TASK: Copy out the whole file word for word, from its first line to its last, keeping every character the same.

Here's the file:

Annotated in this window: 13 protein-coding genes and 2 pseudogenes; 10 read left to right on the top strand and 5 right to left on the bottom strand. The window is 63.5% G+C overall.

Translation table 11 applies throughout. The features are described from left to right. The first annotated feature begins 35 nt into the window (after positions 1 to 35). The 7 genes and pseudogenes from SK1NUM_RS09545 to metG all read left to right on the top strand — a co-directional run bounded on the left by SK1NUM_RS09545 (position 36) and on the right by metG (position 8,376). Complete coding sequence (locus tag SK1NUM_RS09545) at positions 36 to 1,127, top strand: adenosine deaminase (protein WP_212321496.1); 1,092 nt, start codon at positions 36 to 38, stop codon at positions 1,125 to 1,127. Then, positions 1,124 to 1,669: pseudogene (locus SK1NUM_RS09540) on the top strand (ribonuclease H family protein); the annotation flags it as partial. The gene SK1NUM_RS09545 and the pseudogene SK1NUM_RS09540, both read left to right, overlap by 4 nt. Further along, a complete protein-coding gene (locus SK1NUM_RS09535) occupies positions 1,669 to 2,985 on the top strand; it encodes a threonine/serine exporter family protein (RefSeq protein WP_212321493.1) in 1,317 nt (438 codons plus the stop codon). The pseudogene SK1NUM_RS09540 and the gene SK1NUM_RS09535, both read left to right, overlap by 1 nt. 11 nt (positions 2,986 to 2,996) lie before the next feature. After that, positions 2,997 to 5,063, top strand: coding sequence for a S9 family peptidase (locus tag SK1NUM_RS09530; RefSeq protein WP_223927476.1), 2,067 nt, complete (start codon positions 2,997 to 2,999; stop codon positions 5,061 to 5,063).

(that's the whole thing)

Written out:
Annotated in this window: 13 protein-coding genes and 2 pseudogenes; 10 read left to right on the top strand and 5 right to left on the bottom strand. The window is 63.5% G+C overall.

Translation table 11 applies throughout. The features are described from left to right. The first annotated feature begins 35 nt into the window (after positions 1 to 35). The 7 genes and pseudogenes from SK1NUM_RS09545 to metG all read left to right on the top strand — a co-directional run bounded on the left by SK1NUM_RS09545 (position 36) and on the right by metG (position 8,376). Complete coding sequence (locus tag SK1NUM_RS09545) at positions 36 to 1,127, top strand: adenosine deaminase (protein WP_212321496.1); 1,092 nt, start codon at positions 36 to 38, stop codon at positions 1,125 to 1,127. Then, positions 1,124 to 1,669: pseudogene (locus SK1NUM_RS09540) on the top strand (ribonuclease H family protein); the annotation flags it as partial. The gene SK1NUM_RS09545 and the pseudogene SK1NUM_RS09540, both read left to right, overlap by 4 nt. Further along, a complete protein-coding gene (locus SK1NUM_RS09535) occupies positions 1,669 to 2,985 on the top strand; it encodes a threonine/serine exporter family protein (RefSeq protein WP_212321493.1) in 1,317 nt (438 codons plus the stop codon). The pseudogene SK1NUM_RS09540 and the gene SK1NUM_RS09535, both read left to right, overlap by 1 nt. 11 nt (positions 2,986 to 2,996) lie before the next feature. After that, positions 2,997 to 5,063, top strand: coding sequence for a S9 family peptidase (locus tag SK1NUM_RS09530; RefSeq protein WP_223927476.1), 2,067 nt, complete (start codon positions 2,997 to 2,999; stop codon positions 5,061 to 5,063).